Coming together to support children, students and working families

We are facing an unprecedented situation and it is moments like these when unity and compassion for one another is of upmost importance. The COVID-19 pandemic has had far reaching impacts on our students and their families, as well as our economy. We have seen how it has particularly hit working families the hardest. Now more than ever, it is important for all of us to step up. 

Even though the pandemic is having significant impact in each of your organizations, many of you have responded to help our children and families and our workforce stay healthy and strong. Please read below to learn more about how some of the L.A. Compact partners are responding to COVID-19.  

While we must certainly address the immediate challenges brought on by this pandemic, we must also not lose sight of our collective goals. The work of the L.A. Compact will keep moving forward, although our collaboration might look and feel a little differentFor everyone’s safetyUNITE-LA staff will be working remotely, and workgroup meetings will be going virtual. UNITE-LA is here to support partners as they navigate through and respond to education and workforce challenges caused by the virus.  

The COVID-19 pandemic has reminded us that we all need to take proactive steps to design solutions that will help our systems work better for our children and families, especially in times of crisis. Like many of you, we have asked ourselves what more can we do. In the next few days, I invite you to share with us your ideas on how we can collectively move forward to address this challenge. 

Thank you for your leadership and commitment to L.A. County’s children, youth and their families and our workforce. We stand with you through these challenging times and will continue to identify ways in which we can build upon each other’s efforts. We are going to get through this together. 

Thank you, 

Carrie Lemmon 

Senior Director, The L.A. Compact  


Our thanks go out to L.A. Compact partners who are responding with innovative strategies to support children, students, and working families in this unprecedented time.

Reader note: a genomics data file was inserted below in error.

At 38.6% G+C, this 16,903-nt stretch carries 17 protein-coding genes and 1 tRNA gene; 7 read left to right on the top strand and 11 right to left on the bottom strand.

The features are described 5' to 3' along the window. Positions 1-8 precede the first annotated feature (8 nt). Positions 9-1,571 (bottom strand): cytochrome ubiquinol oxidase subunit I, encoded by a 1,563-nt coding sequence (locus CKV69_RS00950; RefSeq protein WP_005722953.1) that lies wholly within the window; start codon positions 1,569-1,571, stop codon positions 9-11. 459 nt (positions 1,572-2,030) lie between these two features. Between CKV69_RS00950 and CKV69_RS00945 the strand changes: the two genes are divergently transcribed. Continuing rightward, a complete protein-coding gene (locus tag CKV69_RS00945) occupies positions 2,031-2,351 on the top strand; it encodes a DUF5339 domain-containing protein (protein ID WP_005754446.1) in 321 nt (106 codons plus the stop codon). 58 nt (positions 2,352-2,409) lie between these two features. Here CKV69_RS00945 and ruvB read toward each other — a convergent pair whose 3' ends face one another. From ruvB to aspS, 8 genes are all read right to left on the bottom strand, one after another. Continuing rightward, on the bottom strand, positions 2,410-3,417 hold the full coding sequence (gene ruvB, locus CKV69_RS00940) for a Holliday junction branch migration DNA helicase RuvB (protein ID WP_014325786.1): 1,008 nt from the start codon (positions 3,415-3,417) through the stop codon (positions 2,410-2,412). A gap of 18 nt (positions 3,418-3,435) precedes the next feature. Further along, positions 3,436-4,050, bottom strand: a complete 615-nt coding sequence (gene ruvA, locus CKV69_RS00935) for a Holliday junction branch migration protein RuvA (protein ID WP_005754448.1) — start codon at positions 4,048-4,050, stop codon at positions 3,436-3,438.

• LAUSD has opened 60 Grab & Go Food Centers to ensure all students have access to healthy and nutritious foods while schools are closed. 
  • Mayor Garcetti is hosting daily press conferences at 5:15 pm to provide ongoing updates and has set up a fund to support the City’s response to COVID-19. Stay tuned for the launch of an online job portal that could benefit currently displaced workers. 
  • The Los Angeles County Office for the Advancement of Early Care and Education is convening early childhood partners to find a childcare solution for parents who can’t take time off work. 
  • First 5 LA has made available a resource page for parents and early care and education providers to help them navigate the COVID-19 pandemic. 
  • The Alliance for Children’s Rights, convener of the L.A. Opportunity Youth Collaborative, has compiled a list oresources to help foster youth and caregivers impacted by the pandemic. 
  • John Burton Advocates for Youth is also ensuring that foster youth, homeless youth and other vulnerable populations have access to technology, such as free laptops and internet, to continue with their online education. They also have a running list of available resources for K-12 and college students. 
  • Los Angeles Area Chamber of Commerce is providing small to mid-size businesses with resources on how to protect their employees and bottom line. 
  • The Health Sector Collaborative is exploring ways to bolster the health care workforce to ensure sufficient staffing to respond to the pandemic. 
  • The L.A. Workforce Systems Collaborative will be discussing the economic impact of COVID-19 on various sectors, rapid re-employment strategies, and the impact on workforce development programs and services. 
  • LACOE is holding daily teleconferences with the County’s 80 superintendents to provide guidance and to assess common needs, especially on building the capacity of schools to move to online learning platforms and the ability of teachers to effectively engage in virtual instruction. 
  • United Way of Greater Los Angeles launched the Pandemic Relief Fund to support the county’s unsheltered residents and low-income individuals, students and families at risk of homelessness due to hardships caused by the coronavirus. 
  • Although all 86 county library branches are closed, residents will have access to the L.A. County Library’s digital resources. Residents can sign up here for a temporary digital card. Plus, due dates for checkout materials have been extended. Don’t worry about late fees! 
  • Lastly, checkout the UCsCSUs and California Community Colleges websites for continuous updates for students and faculty. 

To download as a PDF, link here.

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